Samuel N. Wood
Samuel Newitt Wood was born December 30, 1825, in Mount Gilead, Ohio. His parents, David and Esther (Mosher) Wood, were Quakers and supported peace, temperance, and antislavery sentiments. His mother was an early advocate of women’s suffrage in Ohio, and a friend of Lucretia Mott.
Wood entered politics early in life. At the age of 19, he was chosen chairman of the "Liberty Party" committee of his county. He married Margaret Walker Lyon on October 3, 1850, in Ohio. He became a law student and was admitted to practice in his county in 1854.
When the Kansas-Nebraska Act was signed in 1854 Wood and his wife went to Kansas in support of abolition. They settled in Wakarusa, where they lived during the time of Bleeding Kansas. He joined the Free State Party and was a candidate in the first territorial legislature. As early as February 1855 they assisted a fugitive slave on the Underground Railroad who came to Lawrence to escape. Wood was twice arrested by Sheriff Samuel Jones for assisting in a rescue of abolitionists.
Wood served as a Kansas delegate to the national convention in 1856 in Pittsburgh, Pennsylvania, when the Republican Party was formed. He was a delegate to the Philadelphia convention when John C. Frémont was nominated as a candidate for the president.
The Wood family moved to Cottonwood Falls in Chase County where he started the county’s first newspaper, the Kansas Press. After moving to Council Grove in Morris County, he operated the Council Grove Press. Wood was elected to the territorial legislature from the combined district of Morris, Chase, and Madison counties. He was elected a member of the first state senate and served as chairman of the judiciary committee. President Abraham Lincoln appointed him collector of customs at Paso Del Norte, Texas, which he declined to enlist in the war.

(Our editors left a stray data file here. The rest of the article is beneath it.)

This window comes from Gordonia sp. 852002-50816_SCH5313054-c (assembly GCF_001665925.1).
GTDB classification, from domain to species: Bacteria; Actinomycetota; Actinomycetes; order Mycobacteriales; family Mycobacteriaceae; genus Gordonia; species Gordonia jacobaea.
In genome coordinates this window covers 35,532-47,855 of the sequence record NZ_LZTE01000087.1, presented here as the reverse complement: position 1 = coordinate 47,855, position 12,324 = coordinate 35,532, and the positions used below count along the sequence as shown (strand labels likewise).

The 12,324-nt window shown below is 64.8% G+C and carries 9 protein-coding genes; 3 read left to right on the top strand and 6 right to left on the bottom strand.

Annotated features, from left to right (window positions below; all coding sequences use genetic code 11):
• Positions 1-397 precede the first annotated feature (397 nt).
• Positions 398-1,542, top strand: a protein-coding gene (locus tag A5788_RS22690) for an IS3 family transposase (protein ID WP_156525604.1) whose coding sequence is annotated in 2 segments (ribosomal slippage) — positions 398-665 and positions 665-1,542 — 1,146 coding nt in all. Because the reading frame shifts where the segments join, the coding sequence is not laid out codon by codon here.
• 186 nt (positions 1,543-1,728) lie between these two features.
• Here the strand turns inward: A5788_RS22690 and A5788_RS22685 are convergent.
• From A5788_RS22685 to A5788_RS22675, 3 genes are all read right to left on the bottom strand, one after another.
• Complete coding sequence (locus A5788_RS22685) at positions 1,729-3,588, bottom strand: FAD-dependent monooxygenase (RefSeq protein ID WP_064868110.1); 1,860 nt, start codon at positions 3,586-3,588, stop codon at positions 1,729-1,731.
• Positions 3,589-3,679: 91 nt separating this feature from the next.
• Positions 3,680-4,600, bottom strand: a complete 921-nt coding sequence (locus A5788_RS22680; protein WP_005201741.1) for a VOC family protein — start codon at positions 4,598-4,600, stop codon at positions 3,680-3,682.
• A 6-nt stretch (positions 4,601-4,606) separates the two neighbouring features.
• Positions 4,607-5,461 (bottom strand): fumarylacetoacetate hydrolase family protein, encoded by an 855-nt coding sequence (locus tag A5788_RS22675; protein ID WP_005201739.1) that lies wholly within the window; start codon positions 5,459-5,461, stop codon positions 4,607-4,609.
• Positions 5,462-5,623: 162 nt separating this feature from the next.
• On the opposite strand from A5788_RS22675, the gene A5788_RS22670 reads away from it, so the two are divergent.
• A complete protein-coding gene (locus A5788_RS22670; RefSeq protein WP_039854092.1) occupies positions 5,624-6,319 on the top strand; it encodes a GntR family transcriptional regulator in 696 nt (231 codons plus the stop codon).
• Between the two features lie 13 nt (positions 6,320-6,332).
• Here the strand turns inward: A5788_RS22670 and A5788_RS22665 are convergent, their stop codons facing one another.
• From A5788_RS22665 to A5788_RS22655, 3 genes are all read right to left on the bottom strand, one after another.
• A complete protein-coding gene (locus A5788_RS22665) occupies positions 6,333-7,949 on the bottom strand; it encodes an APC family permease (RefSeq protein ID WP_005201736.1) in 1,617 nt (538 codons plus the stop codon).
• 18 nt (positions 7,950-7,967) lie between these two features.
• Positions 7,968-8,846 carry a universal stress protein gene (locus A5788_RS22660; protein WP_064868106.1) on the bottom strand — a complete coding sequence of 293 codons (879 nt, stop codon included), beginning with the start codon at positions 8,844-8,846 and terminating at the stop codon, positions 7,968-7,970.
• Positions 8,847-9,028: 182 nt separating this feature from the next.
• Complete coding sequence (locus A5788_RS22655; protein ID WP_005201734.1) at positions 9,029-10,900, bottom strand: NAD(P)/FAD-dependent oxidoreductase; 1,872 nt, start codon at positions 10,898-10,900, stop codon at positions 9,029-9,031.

Wood served as captain of the "Kansas Rangers," Company I, Second Regiment of the Kansas Infantry, which was engaged at Wilson's Creek. He was assigned to "Fremont's Battalion" Missouri troops where he was promoted to lieutenant colonel, fought near Salem, and served in a campaign through Arkansas.
In 1864 Wood again served in the state legislature and in 1866 he was elected state senator. There he introduced the first resolution in favor of suffrage for women. The following year he established the Chase County Banner in which he promoted suffrage for women. In 1867 Wood was appointed judge of the Ninth Judicial District, while raising cattle in Texas from 1869 to 1870. He also edited the Kansas Greenbacker in Emporia from 1878 to 1879 and was editor of the Kansas State Journal in Topeka. He served as a state legislature in 1876 and 1877, elected speaker of the house in the last session. He was an early director of the Atchison, Topeka & Santa Fe Railway
Wood attempted to establish and promote a town called Woodsdale as county seat of the new Stevens County. After a heated contest, Hugoton was named county seat of Stevens, established in 1886. In 1887 Wood was arrested by vigilantes and taken to the new county seat when a mock trial was held. Found guilty, he and an associate were taken on a buffalo hunt. S. O. Aubrey, a scout and frontiersman, led 24 Woodsdale men to rescue Wood. Aubrey’s men also arrested the Hugoton men who were taken to Garden City and charged with kidnapping. The conflict between the two communities continued. On June 23, 1891, Wood was assassinated by James Brennan, who shot him in the back, then in the face. He is buried in Chase County.
Wood and his wife had four children David, William Lyon, Florence, and Mary Elizabeth.
Entry: Wood, Samuel N.
Author: Kansas Historical Society
Author information: The Kansas Historical Society is a state agency charged with actively safeguarding and sharing the state's history.
Date Created: July 2012
Date Modified: April 2015
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